Today we visited Andermatt again. This time we hit the Sedrun peak rather than Gemstock, and it was much more docile. Although Ammar and Jenny gave me a ride in their car, you can’t actually get to Sedrun quickly without hopping a train; to get to the town by combination of car and train takes 90 minutes, to get to the town purely by car would mean driving all the way up through Chur and back, resulting in something like 2.5 hours.
I’m not going to post any pictures at the moment, but I did manage to get my goggles tested at 68 kph. Still working on getting some real speed – I won’t be happy till I’m in the 80-90 kph range!
Today we hit Hoch-Ybrig. Although I wasn’t that much of a fan last time, Florian wanted to try it out today, so he, Simon and I hopped in the car and headed over. Though it was pouring rain when we left ZÃ¼rich, an hour later we were at the gondola with cloudy skies, and when we got to the top the clouds disappeared (perhaps one of the best parts of winter in Switzerland). By and large the skiing wasn’t great (the temperature never dipped below zero, so what wasn’t ice quickly turned to slush), but the warmth and the blue skies made it well worthwhile all the same.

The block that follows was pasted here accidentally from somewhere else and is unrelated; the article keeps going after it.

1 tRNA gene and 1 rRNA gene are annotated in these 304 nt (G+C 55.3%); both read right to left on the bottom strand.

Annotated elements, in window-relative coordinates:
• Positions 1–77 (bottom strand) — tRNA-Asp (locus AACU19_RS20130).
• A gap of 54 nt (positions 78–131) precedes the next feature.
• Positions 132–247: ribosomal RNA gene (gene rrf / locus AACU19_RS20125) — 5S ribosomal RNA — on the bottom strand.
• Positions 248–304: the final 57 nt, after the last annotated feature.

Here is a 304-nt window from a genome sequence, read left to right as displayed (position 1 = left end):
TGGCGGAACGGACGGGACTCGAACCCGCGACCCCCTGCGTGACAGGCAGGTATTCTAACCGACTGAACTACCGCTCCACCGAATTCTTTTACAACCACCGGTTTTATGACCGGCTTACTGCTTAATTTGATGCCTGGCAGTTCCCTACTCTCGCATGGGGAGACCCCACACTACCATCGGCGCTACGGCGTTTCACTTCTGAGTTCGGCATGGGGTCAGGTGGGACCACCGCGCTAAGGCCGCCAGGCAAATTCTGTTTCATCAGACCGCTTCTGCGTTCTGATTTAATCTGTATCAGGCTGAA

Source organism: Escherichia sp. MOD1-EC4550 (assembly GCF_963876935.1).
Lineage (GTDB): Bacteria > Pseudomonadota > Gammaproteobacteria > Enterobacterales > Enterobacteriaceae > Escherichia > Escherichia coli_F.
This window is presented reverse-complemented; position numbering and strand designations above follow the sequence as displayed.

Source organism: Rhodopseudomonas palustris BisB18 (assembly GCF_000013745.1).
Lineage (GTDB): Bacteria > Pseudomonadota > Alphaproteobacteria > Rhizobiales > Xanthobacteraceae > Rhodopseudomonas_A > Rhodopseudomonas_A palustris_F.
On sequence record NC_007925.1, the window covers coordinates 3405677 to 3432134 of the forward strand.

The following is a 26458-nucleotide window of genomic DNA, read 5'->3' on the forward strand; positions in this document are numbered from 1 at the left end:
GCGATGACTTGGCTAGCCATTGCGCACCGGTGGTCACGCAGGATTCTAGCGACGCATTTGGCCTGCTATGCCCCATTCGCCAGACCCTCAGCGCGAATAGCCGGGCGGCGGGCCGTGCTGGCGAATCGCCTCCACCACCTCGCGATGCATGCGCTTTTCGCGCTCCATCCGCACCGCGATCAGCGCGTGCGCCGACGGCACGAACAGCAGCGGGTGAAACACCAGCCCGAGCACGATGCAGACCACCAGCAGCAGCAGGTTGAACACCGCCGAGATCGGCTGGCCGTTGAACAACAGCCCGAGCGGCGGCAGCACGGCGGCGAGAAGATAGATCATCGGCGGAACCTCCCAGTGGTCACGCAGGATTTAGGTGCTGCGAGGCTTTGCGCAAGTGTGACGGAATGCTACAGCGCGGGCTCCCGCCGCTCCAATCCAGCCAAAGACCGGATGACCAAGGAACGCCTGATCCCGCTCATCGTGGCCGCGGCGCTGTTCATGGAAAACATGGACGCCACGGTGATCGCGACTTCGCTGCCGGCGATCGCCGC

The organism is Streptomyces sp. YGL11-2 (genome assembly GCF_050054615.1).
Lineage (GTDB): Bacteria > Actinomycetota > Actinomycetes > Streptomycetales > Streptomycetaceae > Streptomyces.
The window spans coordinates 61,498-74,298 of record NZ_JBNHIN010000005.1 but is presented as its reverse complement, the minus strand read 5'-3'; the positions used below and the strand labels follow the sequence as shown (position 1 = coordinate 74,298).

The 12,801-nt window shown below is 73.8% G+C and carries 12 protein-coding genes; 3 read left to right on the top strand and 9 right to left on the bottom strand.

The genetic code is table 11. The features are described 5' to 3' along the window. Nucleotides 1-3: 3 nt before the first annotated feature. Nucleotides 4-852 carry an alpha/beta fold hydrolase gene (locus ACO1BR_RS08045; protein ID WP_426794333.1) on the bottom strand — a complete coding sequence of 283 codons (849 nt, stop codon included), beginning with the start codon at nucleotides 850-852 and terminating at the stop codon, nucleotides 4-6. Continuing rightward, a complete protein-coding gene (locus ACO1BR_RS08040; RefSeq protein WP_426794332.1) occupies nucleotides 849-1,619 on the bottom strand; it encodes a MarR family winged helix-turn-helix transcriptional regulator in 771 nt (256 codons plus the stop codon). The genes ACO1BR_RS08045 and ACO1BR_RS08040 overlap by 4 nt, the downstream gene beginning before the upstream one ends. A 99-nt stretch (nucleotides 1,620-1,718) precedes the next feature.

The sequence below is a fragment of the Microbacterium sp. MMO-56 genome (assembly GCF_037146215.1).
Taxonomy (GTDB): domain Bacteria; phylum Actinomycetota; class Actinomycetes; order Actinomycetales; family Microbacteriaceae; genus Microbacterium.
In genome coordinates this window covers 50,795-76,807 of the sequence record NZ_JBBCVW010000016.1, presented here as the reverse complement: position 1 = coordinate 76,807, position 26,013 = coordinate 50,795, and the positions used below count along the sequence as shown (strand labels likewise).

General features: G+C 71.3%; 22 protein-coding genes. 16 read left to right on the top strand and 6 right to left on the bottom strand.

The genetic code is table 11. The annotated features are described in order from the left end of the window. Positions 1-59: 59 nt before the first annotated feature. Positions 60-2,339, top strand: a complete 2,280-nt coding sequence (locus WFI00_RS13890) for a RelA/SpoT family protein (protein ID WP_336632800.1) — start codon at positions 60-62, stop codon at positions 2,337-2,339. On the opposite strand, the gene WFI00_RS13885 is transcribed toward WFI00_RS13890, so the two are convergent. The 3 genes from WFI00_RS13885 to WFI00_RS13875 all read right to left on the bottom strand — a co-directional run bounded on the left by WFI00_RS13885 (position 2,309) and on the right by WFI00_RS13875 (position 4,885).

Still, the absolute best part of the trip was trying out the new goggles Steph gave me for Christmas. With GPS and similar goodies built-in, it shows you some great real-time stats including speed, distance skied, altitude, temperature, etc. It also does an amazing job of calculating when you’re on a lift, when one run ends and another begins, and more. The photochromic lenses are pretty great too – the tint changes based on ambient light, so you can see well regardless of whether it’s sunny or cloudy that day.
When I plugged the goggles in afterwards, I was pleasantly surprised to learn that they already knew the name of the resort I was at. I was able to review my runs, add highlights, and on some resorts (unfortunately not this one) tie them to a piste map so that I can show only blues, reds or blacks. I could also export a google earth file to make the runs available to anyone with Google Earth installed. For now, I just exported a screenshot of the application, but maybe in the future I’ll make the full interactive map available here.